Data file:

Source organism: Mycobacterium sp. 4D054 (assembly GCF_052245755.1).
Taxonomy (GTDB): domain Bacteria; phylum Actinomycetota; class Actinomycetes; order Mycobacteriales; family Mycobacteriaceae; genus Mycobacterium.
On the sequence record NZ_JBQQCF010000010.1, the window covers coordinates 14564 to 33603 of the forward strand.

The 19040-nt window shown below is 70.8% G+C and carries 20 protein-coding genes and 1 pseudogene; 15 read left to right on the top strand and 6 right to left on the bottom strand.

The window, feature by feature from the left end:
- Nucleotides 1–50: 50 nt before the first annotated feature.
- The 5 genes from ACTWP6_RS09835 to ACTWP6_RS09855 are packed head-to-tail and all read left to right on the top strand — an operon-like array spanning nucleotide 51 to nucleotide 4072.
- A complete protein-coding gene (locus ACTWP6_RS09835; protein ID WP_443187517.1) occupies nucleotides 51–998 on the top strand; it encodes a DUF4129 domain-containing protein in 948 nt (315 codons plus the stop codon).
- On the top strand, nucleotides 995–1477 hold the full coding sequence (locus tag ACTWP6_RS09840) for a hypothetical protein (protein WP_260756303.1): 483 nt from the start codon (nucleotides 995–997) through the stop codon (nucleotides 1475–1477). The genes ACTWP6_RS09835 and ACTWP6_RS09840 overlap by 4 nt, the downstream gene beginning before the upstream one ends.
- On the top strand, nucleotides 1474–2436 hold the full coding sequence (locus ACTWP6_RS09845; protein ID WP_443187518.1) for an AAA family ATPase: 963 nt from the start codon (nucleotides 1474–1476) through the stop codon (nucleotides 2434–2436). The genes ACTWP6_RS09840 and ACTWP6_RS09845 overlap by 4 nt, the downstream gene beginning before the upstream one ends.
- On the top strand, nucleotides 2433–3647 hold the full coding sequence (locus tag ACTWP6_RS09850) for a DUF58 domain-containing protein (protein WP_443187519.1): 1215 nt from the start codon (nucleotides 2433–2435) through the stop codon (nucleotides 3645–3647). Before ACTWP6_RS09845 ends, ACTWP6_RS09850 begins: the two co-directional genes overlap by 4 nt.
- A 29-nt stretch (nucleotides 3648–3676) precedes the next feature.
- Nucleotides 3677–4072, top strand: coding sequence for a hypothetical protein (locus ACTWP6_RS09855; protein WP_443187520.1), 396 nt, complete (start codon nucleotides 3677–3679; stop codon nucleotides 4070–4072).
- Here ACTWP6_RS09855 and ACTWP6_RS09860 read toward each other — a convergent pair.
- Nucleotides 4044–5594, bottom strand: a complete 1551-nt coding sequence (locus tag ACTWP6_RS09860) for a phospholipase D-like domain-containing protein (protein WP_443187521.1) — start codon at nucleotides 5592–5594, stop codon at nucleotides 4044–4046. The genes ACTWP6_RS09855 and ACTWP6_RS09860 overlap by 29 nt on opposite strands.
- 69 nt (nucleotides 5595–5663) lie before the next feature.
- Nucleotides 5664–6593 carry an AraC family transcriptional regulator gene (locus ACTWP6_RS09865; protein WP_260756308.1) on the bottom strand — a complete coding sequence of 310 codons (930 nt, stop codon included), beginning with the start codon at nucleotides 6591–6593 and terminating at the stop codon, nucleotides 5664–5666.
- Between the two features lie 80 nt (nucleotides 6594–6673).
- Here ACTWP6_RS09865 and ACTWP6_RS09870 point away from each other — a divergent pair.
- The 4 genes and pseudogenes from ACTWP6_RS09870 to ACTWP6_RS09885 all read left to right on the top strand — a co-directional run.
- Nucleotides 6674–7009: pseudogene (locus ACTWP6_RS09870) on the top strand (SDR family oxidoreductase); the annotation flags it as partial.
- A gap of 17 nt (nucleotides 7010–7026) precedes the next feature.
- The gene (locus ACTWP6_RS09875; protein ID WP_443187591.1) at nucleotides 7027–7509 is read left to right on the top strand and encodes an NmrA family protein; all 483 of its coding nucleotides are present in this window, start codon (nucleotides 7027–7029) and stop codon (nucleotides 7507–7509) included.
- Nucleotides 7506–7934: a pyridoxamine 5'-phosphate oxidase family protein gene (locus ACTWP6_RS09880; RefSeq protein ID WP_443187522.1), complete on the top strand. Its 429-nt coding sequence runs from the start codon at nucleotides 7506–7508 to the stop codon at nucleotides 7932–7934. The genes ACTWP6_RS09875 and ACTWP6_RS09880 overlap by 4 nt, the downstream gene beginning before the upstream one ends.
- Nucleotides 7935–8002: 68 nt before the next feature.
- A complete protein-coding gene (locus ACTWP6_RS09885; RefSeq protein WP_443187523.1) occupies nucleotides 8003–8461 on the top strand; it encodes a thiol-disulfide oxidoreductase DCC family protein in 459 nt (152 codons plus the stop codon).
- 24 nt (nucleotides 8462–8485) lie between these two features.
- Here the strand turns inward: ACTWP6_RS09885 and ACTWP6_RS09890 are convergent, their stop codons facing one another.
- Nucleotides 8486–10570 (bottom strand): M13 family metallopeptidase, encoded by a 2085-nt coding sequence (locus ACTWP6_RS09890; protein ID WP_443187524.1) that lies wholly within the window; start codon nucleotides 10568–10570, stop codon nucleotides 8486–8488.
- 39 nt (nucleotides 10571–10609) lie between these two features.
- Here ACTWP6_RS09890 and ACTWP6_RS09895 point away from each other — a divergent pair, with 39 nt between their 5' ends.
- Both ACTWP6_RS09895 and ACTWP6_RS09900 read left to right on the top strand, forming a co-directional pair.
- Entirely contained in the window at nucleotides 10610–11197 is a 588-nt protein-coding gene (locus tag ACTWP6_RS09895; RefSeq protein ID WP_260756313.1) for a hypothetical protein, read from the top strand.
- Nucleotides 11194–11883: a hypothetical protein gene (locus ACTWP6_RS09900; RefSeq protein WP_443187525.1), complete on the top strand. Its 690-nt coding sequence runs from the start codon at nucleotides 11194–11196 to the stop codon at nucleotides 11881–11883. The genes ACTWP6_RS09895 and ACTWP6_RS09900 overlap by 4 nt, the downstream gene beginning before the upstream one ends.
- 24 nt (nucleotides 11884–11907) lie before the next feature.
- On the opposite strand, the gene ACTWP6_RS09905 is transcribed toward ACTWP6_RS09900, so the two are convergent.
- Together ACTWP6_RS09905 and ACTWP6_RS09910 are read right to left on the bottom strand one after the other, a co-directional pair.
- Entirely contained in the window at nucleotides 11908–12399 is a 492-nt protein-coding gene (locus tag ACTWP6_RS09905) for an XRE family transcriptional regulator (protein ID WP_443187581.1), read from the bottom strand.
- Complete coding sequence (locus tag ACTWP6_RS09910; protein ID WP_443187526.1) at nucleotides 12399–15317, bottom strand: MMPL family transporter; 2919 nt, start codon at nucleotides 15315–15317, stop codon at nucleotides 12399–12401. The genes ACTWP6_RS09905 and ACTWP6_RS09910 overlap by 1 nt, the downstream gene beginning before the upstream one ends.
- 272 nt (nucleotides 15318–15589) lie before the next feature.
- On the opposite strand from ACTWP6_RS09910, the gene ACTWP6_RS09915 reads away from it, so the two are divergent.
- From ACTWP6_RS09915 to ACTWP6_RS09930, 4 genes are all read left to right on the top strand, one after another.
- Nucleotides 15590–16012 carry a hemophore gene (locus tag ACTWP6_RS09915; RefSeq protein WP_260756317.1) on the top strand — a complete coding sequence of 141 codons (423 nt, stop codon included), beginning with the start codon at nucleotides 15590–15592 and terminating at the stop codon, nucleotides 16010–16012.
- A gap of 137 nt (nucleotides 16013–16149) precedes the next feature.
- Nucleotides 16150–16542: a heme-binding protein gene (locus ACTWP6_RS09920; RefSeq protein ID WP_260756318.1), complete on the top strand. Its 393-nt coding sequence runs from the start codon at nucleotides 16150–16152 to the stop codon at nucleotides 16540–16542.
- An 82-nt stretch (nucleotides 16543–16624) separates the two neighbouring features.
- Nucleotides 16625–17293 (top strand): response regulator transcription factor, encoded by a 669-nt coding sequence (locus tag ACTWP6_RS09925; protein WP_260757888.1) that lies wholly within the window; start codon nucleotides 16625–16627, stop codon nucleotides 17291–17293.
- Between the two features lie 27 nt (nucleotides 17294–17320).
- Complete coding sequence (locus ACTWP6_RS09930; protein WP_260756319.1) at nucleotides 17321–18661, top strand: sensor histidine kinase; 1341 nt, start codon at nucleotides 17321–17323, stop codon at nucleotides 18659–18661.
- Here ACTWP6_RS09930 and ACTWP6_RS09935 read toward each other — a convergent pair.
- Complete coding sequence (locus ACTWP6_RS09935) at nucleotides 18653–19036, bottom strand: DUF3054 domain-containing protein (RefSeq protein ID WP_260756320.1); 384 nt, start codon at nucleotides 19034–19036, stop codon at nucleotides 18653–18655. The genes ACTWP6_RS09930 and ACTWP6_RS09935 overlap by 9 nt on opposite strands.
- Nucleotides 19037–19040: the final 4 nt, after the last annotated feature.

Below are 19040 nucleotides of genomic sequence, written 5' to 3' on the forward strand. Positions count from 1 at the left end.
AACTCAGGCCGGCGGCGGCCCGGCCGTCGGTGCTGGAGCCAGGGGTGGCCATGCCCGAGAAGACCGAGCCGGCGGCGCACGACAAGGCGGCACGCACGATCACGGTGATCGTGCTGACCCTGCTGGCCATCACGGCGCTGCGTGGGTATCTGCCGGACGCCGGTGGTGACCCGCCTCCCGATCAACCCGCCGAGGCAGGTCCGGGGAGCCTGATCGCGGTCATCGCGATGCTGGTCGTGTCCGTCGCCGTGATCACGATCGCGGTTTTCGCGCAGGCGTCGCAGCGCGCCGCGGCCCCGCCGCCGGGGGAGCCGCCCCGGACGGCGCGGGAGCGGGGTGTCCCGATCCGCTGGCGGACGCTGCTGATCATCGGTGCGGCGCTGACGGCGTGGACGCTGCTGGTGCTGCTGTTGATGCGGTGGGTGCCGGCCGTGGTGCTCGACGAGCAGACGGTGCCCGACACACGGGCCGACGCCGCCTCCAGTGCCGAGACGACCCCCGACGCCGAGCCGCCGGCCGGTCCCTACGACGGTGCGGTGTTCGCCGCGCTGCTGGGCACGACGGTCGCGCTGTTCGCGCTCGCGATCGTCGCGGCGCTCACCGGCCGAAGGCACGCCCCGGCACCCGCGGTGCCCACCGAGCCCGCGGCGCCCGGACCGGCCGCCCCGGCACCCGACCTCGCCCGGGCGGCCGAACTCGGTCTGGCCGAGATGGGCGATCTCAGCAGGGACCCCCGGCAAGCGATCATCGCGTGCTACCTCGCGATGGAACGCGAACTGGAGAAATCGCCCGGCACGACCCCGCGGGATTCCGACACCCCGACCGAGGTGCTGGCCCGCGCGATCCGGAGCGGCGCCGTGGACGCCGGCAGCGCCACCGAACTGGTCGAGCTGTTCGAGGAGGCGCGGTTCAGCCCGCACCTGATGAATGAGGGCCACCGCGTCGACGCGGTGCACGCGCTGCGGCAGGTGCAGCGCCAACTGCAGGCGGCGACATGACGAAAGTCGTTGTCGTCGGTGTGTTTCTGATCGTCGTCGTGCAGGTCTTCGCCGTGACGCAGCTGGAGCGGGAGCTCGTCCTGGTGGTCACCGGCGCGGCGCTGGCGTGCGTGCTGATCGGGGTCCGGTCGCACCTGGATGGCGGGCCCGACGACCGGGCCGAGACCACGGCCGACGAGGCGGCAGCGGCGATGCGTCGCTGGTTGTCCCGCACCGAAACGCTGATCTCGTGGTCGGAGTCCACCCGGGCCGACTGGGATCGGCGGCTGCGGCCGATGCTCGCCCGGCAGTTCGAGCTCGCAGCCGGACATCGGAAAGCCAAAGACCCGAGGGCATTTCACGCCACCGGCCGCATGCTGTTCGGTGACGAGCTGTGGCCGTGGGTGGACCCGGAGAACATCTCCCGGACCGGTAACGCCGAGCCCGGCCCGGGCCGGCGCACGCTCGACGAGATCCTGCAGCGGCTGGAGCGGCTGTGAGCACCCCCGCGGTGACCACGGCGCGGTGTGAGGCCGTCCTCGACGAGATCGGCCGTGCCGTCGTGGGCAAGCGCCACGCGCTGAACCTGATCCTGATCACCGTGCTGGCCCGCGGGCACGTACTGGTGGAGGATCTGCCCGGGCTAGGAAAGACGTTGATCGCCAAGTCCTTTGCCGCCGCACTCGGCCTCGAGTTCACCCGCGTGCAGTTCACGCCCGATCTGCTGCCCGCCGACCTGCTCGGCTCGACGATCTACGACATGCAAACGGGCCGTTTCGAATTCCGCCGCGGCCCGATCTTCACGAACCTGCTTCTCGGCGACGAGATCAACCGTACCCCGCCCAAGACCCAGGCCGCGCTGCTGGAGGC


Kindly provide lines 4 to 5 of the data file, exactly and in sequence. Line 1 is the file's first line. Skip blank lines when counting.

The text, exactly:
The 19040-nt window shown below is 70.8% G+C and carries 20 protein-coding genes and 1 pseudogene; 15 read left to right on the top strand and 6 right to left on the bottom strand.

The window, feature by feature from the left end: